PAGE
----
Jeremy Marre  

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Train wreck at Montparnasse (October 22, 1895) by Studio Lévy and Sons.
Train wreck at Montparnasse (October 22, 1895) by Studio Lévy and Sons.

Jeremy Marre is an English television director, writer and producer who founded Harcourt Films. Throughout the late 1970s and 1980s, the English film director, Jeremy Marre, travelled the world for his Beats of the Heart series, shown first on the UK's national Channel 4, recording and interviewing so-called world music artists.

He has run director courses for the National Film School, sat on the advisory boards for the National Sound Archive and the Arts Council of England, has broadcast widely on BBC radio, has written for The Times, The Sunday Telegraph, New York Post and The Independent.

There have been retrospectives of his music films at the Florence Film Festival and on Channel 4.


Marre grew up and was educated in London. He read law and began training as a lawyer, before studying film at the Slade School and the Royal College of Art. He is married with two sons.

Career to date

Marre recently completed a documentary on the American prison gang The Aryan Brotherhood[1]. He was series producer of the BBC Music series Soul Britannia examining the history and influence ofsoul music in Britain[2].

In 2005 Marre directed and produced Marvin Gaye: What's Going On?, a biography for the PBS series American Masters and BBC television. And he’s completing production of The Real Phil Spector, a one-hour biography of the reclusive music producer charged with murder, for Channel 4.

Marre worked with James Brown on Soul Survivor -- The James Brown Story, a 90-minute biography featuring extended interviews, rehearsal, and performance by James Brown[3], also featuring Little Richard, Chuck D, Dan Aykroyd[4] and many others.

Marre is writing the screenplay for the feature film Ladyboys', based on his award-winning documentary Ladyboys, shown on Channel 4 and around the world, which opened the San Francisco Film Festival.

His Grammy Nominated (2002) 90 minute Bob Marley biography Rebel Music[5] for Channel 4 and PBS ‘American Masters’[6] won the 2002 American Cine Golden Eagle as well as a series Emmy. Jeremy also directed the BAFTA nominated (2002)[7] opening one-hour film for the BBC series Walk on By which explored the music of early immigrants to the U.S, like Jerome Kern, the Gershwins and Irving Berlin. This won the major music documentary award at the 2002 Montreux Film Festival .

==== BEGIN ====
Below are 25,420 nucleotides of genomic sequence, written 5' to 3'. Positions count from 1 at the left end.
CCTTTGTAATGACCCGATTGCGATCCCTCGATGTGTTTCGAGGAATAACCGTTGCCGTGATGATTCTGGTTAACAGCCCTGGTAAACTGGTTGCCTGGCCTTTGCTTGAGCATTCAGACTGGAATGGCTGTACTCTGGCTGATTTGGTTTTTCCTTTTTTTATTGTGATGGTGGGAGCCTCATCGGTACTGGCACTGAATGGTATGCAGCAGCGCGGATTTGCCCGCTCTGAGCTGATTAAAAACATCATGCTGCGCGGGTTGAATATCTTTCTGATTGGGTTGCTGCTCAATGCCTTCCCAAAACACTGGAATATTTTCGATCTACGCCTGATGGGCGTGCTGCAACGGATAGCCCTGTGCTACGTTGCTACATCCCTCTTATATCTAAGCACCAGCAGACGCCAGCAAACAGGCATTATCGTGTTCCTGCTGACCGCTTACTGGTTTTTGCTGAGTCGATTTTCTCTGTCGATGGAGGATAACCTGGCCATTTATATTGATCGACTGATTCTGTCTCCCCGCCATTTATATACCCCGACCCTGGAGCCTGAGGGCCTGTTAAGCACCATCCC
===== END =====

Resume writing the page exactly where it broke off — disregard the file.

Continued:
Marre produced and directed the major eight-hour Channel 4 series Chasing Rainbows, a part-dramatised story of British popular music; and the 3-part series Nature of Music (Channel 4) about ritual and music around the world, from Bali to Brazil, and featuring Beyreuth Opera House's new Ring Cycle. Jeremy also produced and directed Forbidden Image, about the Indian erotic arts, with an original score by Ravi Shankar, for ITV.

Marre's four-part Channel 4 series about musical improvisation around the world, On the Edge[8], was preceded by Beats of the Heart [9] a 14-hour, multi-award-winning series on world music that was networked several times on British television, accompanied by Jeremy’s book of the same name and 14 videos/DVDs. The films include Roots, Rock, Reggae (Jamaican music)[10] and Rhythm of Resistance on black music as resistance to apartheid in South Africa.

With writer Gerald Durrell, he produced and directed the 12-part animal communication series Ourselves and Other Animals (for Channel 4 and CBC). Marre has also made several South Bank Shows for ITV, including the Golden Harp winner on Salsa (music), profiles of Herbert von Karajan and Claudio Abbado (for ITV/Granada International), and the popular Wedding Day series for LWT.

Marre has made two acclaimed cinema films on the Japanese martial arts, called Way of the Sword and Soul of the Samuari.

Unless indicated otherwise, the text in this article is either based on Wikipedia article "Jeremy Marre" or another language Wikipedia page thereof used under the terms of the GNU Free Documentation License; or on original research by Jahsonic and friends. See Art and Popular Culture's copyright notice.

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